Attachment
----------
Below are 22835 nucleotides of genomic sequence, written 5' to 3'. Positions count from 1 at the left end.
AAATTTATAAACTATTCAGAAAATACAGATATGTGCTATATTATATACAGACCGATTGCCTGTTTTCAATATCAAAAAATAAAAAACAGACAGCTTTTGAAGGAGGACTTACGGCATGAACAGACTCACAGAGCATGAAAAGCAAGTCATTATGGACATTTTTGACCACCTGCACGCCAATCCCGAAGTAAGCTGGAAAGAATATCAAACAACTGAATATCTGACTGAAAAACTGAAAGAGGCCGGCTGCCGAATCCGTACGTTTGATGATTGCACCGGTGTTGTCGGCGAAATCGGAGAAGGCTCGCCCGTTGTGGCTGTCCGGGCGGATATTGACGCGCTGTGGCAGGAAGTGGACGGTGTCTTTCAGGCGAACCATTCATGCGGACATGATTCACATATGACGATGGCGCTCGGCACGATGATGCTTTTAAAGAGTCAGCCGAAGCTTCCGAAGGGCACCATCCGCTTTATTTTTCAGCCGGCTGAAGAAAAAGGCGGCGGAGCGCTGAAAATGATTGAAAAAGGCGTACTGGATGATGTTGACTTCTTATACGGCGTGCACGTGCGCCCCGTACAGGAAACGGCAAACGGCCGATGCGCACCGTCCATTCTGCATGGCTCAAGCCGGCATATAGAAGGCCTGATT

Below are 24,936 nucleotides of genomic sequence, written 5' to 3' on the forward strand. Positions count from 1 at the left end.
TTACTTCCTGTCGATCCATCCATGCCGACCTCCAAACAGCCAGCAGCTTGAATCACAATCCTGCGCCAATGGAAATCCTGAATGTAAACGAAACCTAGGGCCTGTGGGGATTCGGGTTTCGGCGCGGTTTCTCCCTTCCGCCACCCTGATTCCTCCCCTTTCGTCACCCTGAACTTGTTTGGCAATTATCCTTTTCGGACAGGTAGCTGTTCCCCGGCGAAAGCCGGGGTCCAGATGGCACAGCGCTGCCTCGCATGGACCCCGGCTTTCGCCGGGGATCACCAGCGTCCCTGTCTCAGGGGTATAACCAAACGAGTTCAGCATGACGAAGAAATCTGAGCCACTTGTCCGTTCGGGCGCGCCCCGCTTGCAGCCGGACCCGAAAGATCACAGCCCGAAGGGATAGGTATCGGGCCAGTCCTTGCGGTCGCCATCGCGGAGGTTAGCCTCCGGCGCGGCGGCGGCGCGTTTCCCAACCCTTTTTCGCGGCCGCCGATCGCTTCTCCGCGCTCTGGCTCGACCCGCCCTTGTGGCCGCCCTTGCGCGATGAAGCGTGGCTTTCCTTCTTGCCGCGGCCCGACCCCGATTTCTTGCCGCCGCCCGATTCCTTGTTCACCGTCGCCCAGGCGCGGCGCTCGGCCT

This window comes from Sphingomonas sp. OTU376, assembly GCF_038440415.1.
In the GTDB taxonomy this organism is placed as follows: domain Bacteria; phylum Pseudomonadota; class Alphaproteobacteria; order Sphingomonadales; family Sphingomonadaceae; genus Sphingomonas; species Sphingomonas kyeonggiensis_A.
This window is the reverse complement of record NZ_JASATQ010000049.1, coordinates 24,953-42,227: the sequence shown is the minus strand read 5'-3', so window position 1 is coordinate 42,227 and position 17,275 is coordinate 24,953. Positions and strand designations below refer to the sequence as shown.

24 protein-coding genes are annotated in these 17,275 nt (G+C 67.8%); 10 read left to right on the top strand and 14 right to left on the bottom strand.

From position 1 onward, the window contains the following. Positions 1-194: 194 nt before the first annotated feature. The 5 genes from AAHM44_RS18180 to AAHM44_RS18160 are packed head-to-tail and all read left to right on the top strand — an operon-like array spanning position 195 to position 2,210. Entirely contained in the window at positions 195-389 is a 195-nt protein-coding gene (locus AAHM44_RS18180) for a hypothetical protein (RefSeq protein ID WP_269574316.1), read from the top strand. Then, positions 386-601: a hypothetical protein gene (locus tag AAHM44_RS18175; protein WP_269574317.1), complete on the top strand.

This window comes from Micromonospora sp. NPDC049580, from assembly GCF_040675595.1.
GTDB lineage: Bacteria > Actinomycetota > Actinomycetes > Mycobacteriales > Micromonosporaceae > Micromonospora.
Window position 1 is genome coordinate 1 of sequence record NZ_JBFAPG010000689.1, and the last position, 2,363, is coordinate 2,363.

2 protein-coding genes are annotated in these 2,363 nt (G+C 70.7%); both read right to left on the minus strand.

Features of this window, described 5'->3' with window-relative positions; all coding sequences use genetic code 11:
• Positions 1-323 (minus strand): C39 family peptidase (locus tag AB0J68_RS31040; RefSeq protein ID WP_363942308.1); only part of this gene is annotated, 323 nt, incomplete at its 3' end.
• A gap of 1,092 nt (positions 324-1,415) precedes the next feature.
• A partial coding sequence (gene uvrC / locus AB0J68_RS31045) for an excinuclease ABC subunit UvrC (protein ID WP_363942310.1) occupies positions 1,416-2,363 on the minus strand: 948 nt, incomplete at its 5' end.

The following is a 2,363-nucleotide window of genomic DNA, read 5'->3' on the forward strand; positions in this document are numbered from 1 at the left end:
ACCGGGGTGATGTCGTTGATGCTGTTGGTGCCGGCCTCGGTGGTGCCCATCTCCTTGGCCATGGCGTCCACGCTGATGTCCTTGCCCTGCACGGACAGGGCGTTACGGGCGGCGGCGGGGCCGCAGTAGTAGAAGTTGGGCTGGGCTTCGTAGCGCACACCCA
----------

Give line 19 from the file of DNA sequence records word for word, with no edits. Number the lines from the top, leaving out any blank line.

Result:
ACCGGGGTGATGTCGTTGATGCTGTTGGTGCCGGCCTCGGTGGTGCCCATCTCCTTGGCCATGGCGTCCACGCTGATGTCCTTGCCCTGCACGGACAGGGCGTTACGGGCGGCGGCGGGGCCGCAGTAGTAGAAGTTGGGCTGGGCTTCGTAGCGCACACCCA